NASA Honors Two UCSF Scientists for Top Discoveries in Microgravity

By Patricia Yollin

International Space Station. Photo courtesy of NASA.

UC San Francisco scientists who studied the human body’s response to microgravity have received two out of three awards given by NASA for top International Space Station research in 2012.

Thomas Lang, PHD

Thomas Lang, PhD, and Millie Hughes-Fulford, PhD, were honored July 16 at the second annual ISS Research and Development Conference in Denver and invited to participate in a plenary panel on their research.

Lang, a UCSF professor of radiology and biomedical imaging, accepted a team award for outstanding results in preventing bone loss and developing countermeasures in long-duration space flights.

Millie Hughes-Fulford, PhD

Hughes-Fulford, a UCSF professor of biochemistry and director of the Laboratory of Cell Growth at the UCSF-affiliated San Francisco VA Medical Center, was recognized for her work on T-cell activation in space. She was the first woman who ventured into space as a working scientist when she flew on the space shuttle Columbia in 1991. 

Lang and Hughes-Fulford snagged two of three NASA awards for top discoveries. The other went to research on cool flames in space.

Research on the impact of space on the human body started in 1957, when the U.S.S.R. initiated the space race with the launch of Sputnik 1, the first human-made object to be placed in orbit. Over the decades, UCSF researchers have showed the effects — both physically and mentally — of space on the human body are profound. Their biomedical research has yielded a wealth of insights into the effects of weightlessness on humans with important implications for those grounded on Earth.

Understanding Bone Loss in Space

Lang became involved in studying bone loss in the late 1990s, back when “there were a lot of unknowns,” he said.

Although it was clear that the weightlessness of space led to disuse and unloading of the skeleton, Lang said it wasn’t known exactly how the bone loss occurred, whether bone was recovered, what it meant for bone strength, and whether the techniques that were expected to work would actually do so in space.

In his China Basin office, Lang showed some images on his computer that conveyed the incredible complexity of bone geometry and architecture – and the challenges of the task facing his team, which includes Joyce Keyak, Scott Smith and Adrian LeBlanc, whose seminal studies have defined and changed the field over 15 years. Their work looked at bone loss in terms of fracture risk and changes in bone structure and strength, and evaluated the ability of exercise, nutrition and drug-based therapies to prevent these changes from taking place.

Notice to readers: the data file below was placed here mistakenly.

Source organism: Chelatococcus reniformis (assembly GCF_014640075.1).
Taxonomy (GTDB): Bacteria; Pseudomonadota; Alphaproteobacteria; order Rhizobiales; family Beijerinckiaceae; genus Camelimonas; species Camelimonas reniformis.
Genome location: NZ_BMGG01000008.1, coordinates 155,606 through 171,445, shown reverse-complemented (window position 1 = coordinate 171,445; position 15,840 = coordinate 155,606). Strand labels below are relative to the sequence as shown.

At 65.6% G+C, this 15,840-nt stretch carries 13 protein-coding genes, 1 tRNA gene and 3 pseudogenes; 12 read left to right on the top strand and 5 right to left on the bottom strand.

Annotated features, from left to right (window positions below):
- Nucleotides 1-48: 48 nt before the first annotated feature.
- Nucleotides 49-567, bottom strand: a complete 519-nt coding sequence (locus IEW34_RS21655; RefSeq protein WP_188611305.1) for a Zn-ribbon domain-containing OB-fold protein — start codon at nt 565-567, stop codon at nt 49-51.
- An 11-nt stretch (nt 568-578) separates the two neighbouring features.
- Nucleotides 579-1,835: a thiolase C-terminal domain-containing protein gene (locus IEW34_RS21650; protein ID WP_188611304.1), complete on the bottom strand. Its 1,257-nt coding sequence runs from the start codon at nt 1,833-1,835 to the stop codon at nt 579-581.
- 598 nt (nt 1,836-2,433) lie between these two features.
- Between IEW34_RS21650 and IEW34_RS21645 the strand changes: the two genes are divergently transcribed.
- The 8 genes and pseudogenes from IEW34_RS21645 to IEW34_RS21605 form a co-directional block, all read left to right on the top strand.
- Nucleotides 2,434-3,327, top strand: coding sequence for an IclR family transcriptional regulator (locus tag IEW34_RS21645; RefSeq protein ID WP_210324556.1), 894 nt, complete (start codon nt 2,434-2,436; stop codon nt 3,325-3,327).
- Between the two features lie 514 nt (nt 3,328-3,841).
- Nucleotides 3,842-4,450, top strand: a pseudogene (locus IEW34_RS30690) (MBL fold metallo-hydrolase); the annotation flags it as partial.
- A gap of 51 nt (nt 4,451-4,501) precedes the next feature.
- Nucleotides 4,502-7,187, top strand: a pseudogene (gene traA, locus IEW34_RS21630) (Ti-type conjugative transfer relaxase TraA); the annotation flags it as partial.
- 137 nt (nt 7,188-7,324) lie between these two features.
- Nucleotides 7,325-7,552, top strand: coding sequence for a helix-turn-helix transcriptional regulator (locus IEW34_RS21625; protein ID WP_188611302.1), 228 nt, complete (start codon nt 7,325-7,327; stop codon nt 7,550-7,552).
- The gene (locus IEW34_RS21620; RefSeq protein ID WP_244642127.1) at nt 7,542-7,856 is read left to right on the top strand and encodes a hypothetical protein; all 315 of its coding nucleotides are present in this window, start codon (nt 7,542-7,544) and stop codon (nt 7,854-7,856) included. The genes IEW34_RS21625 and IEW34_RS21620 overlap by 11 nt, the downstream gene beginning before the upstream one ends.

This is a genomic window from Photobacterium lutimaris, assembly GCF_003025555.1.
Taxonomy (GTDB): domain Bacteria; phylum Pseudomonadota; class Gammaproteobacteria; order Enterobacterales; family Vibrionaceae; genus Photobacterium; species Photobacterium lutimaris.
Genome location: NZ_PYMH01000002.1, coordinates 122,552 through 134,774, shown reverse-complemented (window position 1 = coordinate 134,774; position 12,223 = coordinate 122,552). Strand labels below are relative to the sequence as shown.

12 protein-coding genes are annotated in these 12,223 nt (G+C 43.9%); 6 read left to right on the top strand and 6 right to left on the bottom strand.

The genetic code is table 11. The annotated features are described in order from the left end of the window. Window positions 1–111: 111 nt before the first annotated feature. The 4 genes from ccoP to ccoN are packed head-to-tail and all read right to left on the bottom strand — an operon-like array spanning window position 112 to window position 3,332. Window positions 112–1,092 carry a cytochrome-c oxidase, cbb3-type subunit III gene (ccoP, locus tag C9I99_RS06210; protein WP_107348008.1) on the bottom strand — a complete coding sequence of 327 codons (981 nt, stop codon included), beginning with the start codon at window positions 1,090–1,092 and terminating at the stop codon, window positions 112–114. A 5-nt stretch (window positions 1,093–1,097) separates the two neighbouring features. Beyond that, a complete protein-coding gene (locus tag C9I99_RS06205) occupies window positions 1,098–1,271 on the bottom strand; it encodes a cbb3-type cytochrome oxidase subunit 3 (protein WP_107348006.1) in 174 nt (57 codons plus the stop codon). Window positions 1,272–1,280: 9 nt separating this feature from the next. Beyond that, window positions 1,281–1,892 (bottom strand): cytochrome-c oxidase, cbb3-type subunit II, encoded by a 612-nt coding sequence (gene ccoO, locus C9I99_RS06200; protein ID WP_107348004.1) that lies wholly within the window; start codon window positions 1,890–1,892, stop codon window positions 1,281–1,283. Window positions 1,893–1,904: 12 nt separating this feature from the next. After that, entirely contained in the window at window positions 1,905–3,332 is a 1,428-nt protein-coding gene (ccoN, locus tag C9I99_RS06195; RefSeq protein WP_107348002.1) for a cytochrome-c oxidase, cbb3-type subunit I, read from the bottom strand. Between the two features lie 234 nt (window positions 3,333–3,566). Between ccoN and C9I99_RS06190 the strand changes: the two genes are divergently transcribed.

The top image is a false color rendering of a CT scan taken of

the left hip of an astronaut before a six-month mission. The

bottom image shows the same astronaut after landing,

showing regions of bone loss in the principal compressive

band, a primary weight bearing structure in the hip. Image

courtesy of Thomas Lang.

A lot is now known as a result of the team’s research: If bone loss in space isn’t prevented, it looks like it will be recovered in simple measures such as bone mass – but fundamental changes in bone structure occur that probably predispose people to having problems later in life.

The loss also has tremendous impact on bone strength. However, effective countermeasures have been developed, such as heavy resistance exercise, good nutrition, sufficient vitamin D intake and use of bisphosphonates.

“There’s very good evidence now that we can prevent bone loss from happening,” Lang said. “It’s an important result. Now we know we can carry this out on the space station. But we have to come up with the optimal approach for living in space a long time.”

It was remarkable, he said, to see that people lost so much bone in a year’s time that the changes were dramatic and detectable. “It was not entirely unexpected, but it was mind-blowing nonetheless,” he said. “It’s hard to see this in a normal human population because the changes are just so subtle.”

His team’s findings don’t just apply to space; they help us understand what happens to bones with aging.

“We learn a lot that becomes part of our overall understanding of the musculoskeletal system,” Lang said. “ And this really helps progress in improving bone health for all people. It widens the frontier of our knowledge of bone biology here on Earth.”

Examining the Immune System in Zero Gravity

Hughes-Fulford’s research focused on why astronauts’ immune systems were weakened in zero gravity, a phenomenon that had been seen since the early days of space flight. 

“A lot of people thought it was due to hormonal changes and so forth,” said Hughes-Fulford. “So we actually flew isolated T-cells and were able to show that microgravity causes change in the immune response.” 

In this 2010 edition of UCSF Osher Mini Medical School for the Public, Millie

Hughes-Fulford discusses her research on how the immune systemis affected

in spaceflight and aging.

A few things surprised her: The reproducibility, the fact it happened to multiple people in the same way, and the fact that a cell can be dependent upon gravity to function.

Her group, by taking away gravity as a variable, was the first to demonstrate this phenomenon. “It gives you a way you can look at the control points differently, which we haven’t been able to do here on the ground,” she said.

The research could have implications for the non-astronauts among us, Hughes-Fulford said. “And it may give us new therapeutic targets to treat immune diseases, both immunosuppression as well as things like arthritis and other diseases back here on Earth.”